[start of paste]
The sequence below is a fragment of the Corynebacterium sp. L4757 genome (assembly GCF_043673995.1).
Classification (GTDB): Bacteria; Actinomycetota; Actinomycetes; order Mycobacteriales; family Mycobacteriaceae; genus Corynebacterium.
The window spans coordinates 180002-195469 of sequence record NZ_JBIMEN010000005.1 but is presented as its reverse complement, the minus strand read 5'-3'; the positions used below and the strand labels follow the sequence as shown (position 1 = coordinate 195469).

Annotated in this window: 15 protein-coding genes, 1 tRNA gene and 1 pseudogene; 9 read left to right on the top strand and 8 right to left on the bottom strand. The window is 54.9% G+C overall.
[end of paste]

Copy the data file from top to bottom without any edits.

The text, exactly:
The sequence below is a fragment of the Corynebacterium sp. L4757 genome (assembly GCF_043673995.1).
Classification (GTDB): Bacteria; Actinomycetota; Actinomycetes; order Mycobacteriales; family Mycobacteriaceae; genus Corynebacterium.
The window spans coordinates 180002-195469 of sequence record NZ_JBIMEN010000005.1 but is presented as its reverse complement, the minus strand read 5'-3'; the positions used below and the strand labels follow the sequence as shown (position 1 = coordinate 195469).

Annotated in this window: 15 protein-coding genes, 1 tRNA gene and 1 pseudogene; 9 read left to right on the top strand and 8 right to left on the bottom strand. The window is 54.9% G+C overall.